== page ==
Keagan’s Review: A Wrinkle in Time by Madeleine L’Engle


A Wrinkle in Time
by Madeleine L’Engle is a middle-grade novel with a blend of science fiction and fantasy. It was published in early 1962 after being rejected in previous years.

The story follows a girl named Meg as she tries to find her father. Meg’s little brother, Charles Wallace, and her new friend Calvin O’Keefe accompany her on her adventure as she follows three old women: Mrs. Whatsit, Mrs. Who, and Mrs. Which. The story provides interesting concepts such as tessering—to move from one place to another in a very short amount of time—and the ability to make walls disappear by rearranging the atoms. A tangible form of darkness also adds to the intrigue and suspense.

Meg is seen as an oddball at her school. Her father is missing and word is going around that he left Meg’s mother to run off with another woman. Meg doesn’t believe it. She believes he will come back. Then, Meg’s little brother, Charles Wallace, introduces Meg and their mother to Mrs. Whatsit when Mrs. Whatsit stops by their house in the middle of night. Mrs. Whatsit mentions something called a tesseract. This upsets their mother, but intrigues Meg. The next day, Charles leads Meg to the house where Mrs. Whatsit lives with her two friends, Mrs. Who and Mrs. Which. On the way, they run into Calvin O’Keefe, a popular boy from school, and he joins them. Later that night, Meg, Charles, and Calvin are thrust into an adventure across the universe by Mrs. Whatsit, Mrs. Who, and Mrs. Which. They go to distant planets to find Meg and Charles’s father, who will be lost to a tangible form of evil called IT if they don’t succeed.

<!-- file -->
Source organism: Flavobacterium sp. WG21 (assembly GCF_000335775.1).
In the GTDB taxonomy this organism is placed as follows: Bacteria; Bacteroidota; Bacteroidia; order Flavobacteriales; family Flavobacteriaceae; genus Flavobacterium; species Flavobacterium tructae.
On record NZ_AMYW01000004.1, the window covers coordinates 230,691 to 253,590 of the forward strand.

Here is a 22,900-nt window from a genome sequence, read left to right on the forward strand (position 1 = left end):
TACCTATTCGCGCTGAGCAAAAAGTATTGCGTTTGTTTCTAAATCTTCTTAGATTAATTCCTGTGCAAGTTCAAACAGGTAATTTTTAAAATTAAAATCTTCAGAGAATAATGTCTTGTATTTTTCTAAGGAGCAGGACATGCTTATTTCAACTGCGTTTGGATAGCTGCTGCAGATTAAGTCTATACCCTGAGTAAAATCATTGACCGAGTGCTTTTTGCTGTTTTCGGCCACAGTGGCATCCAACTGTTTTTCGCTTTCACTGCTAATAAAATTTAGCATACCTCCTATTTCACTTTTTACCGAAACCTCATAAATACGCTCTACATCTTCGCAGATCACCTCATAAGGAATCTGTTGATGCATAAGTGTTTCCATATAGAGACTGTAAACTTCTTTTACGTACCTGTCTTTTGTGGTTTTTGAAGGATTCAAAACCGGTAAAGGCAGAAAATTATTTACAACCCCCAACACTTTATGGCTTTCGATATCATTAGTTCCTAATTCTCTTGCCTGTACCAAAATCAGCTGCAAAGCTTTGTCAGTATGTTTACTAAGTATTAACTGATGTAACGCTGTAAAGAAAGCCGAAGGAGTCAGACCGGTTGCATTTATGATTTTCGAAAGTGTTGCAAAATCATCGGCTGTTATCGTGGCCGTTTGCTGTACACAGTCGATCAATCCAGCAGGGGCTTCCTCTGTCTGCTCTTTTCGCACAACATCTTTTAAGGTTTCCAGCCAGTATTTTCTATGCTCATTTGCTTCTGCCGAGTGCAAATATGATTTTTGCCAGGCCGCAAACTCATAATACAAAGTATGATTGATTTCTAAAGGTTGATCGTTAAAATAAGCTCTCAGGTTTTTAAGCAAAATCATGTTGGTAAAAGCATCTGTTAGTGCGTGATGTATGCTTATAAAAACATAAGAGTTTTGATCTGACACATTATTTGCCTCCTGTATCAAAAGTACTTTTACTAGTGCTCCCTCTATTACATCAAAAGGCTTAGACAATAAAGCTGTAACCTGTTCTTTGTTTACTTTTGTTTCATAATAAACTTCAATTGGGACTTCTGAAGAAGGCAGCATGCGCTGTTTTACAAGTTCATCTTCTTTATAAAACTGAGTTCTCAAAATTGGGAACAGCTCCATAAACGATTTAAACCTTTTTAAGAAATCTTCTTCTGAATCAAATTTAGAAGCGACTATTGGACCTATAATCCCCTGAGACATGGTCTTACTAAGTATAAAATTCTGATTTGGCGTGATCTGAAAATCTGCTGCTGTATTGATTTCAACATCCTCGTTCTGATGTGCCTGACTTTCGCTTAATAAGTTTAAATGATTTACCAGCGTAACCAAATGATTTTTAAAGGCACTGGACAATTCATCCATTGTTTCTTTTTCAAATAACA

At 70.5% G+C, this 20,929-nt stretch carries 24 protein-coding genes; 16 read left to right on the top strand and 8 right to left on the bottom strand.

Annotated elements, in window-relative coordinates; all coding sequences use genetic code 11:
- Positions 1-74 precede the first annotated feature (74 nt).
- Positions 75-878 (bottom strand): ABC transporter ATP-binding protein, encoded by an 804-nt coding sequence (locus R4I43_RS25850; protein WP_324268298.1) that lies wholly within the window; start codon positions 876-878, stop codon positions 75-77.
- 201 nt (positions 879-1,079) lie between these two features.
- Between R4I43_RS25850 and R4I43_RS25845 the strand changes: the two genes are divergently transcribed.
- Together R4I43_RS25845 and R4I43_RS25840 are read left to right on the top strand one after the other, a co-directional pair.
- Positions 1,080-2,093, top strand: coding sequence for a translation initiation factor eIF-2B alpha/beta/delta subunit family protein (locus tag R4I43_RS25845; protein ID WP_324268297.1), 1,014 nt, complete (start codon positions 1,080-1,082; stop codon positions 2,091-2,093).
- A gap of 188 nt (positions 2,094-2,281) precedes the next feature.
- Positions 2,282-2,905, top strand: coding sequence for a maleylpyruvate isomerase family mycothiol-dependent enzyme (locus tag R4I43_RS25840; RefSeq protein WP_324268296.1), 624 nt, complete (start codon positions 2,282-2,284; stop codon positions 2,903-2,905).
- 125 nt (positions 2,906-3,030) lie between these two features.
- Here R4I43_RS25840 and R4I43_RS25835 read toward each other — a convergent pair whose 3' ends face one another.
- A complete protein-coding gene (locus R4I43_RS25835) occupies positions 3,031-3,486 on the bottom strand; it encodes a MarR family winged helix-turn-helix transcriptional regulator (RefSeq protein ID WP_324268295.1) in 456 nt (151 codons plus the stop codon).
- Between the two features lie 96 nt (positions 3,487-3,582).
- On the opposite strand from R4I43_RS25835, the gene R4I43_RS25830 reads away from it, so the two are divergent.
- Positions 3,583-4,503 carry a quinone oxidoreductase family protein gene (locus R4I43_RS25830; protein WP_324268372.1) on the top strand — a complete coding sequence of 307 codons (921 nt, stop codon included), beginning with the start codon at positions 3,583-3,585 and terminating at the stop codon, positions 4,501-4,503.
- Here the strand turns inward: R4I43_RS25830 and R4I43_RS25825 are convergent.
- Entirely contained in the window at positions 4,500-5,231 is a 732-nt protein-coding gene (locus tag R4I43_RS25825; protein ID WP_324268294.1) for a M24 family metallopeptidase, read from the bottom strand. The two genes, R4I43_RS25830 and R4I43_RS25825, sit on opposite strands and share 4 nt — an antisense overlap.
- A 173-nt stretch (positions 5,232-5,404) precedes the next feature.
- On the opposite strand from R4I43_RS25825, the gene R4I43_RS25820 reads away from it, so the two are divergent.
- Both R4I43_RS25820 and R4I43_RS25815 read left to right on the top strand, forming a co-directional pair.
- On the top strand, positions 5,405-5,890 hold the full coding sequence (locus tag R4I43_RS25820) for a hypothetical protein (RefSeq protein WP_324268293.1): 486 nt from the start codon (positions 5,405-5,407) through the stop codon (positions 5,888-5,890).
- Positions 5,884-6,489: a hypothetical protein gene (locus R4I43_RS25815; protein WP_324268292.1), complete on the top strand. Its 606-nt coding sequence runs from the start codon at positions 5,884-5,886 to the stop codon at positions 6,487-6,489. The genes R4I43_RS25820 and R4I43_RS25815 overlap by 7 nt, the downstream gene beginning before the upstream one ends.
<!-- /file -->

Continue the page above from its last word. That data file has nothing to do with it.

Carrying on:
A Wrinkle in Time is a beautifully crafted book. The story is imaginative and unique with elements based on theoretical science concepts. The way evil is shown reflects what events occurred during the time the book was written and published. I recommend this book to anyone that is fascinated with the thought of alternate universes and fantasy.

A Wrinkle in Time is available on Amazon.

About A Wrinkle in Time

This is Book 1 of the Time Quintet Series

It was a dark and stormy night; Meg Murry, her small brother Charles Wallace, and her mother had come down to the kitchen for a midnight snack when they were upset by the arrival of a most disturbing stranger.

“Wild nights are my glory,” the unearthly stranger told them. “I just got caught in a downdraft and blown off course. Let me sit down for a moment, and then I’ll be on my way. Speaking of ways, by the way, there is such a thing as a tesseract.”

A tesseract (in case the reader doesn’t know) is a wrinkle in time. To tell more would rob the reader of the enjoyment of Miss L’Engle’s unusual book. A Wrinkle in Time, winner of the Newbery Medal in 1963, is the story of the adventures in space and time of Meg, Charles Wallace, and Calvin O’Keefe (athlete, student, and one of the most popular boys in high school). They are in search of Meg’s father, a scientist who disappeared while engaged in secret work for the government on the tesseract problem.

A Wrinkle in Time is the winner of the 1963 Newbery Medal.

About Madeleine L’Engle